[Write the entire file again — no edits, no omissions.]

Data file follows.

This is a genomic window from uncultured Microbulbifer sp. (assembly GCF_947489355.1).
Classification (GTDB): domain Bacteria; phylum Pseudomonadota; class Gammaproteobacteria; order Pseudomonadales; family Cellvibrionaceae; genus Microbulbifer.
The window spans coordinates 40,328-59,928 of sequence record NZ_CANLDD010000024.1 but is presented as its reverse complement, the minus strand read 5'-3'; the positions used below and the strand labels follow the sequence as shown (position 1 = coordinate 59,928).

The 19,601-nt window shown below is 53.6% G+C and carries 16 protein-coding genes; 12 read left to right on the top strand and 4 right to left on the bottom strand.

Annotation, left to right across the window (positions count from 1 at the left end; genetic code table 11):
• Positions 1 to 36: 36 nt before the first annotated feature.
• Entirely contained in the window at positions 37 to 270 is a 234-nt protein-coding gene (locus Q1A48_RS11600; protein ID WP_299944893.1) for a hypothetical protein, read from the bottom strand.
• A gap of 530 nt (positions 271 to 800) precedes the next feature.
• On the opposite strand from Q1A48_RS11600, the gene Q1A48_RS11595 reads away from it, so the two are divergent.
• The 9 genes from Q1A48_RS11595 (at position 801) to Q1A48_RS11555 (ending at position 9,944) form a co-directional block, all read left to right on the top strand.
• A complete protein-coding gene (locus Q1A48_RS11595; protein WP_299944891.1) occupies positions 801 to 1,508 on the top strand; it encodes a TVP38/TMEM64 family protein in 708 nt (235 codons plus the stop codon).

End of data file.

This is a genomic window from uncultured Microbulbifer sp. (assembly GCF_947489355.1).
Classification (GTDB): domain Bacteria; phylum Pseudomonadota; class Gammaproteobacteria; order Pseudomonadales; family Cellvibrionaceae; genus Microbulbifer.
The window spans coordinates 40,328-59,928 of sequence record NZ_CANLDD010000024.1 but is presented as its reverse complement, the minus strand read 5'-3'; the positions used below and the strand labels follow the sequence as shown (position 1 = coordinate 59,928).

The 19,601-nt window shown below is 53.6% G+C and carries 16 protein-coding genes; 12 read left to right on the top strand and 4 right to left on the bottom strand.

Annotation, left to right across the window (positions count from 1 at the left end; genetic code table 11):
• Positions 1 to 36: 36 nt before the first annotated feature.
• Entirely contained in the window at positions 37 to 270 is a 234-nt protein-coding gene (locus Q1A48_RS11600; protein ID WP_299944893.1) for a hypothetical protein, read from the bottom strand.
• A gap of 530 nt (positions 271 to 800) precedes the next feature.
• On the opposite strand from Q1A48_RS11600, the gene Q1A48_RS11595 reads away from it, so the two are divergent.
• The 9 genes from Q1A48_RS11595 (at position 801) to Q1A48_RS11555 (ending at position 9,944) form a co-directional block, all read left to right on the top strand.
• A complete protein-coding gene (locus Q1A48_RS11595; protein WP_299944891.1) occupies positions 801 to 1,508 on the top strand; it encodes a TVP38/TMEM64 family protein in 708 nt (235 codons plus the stop codon).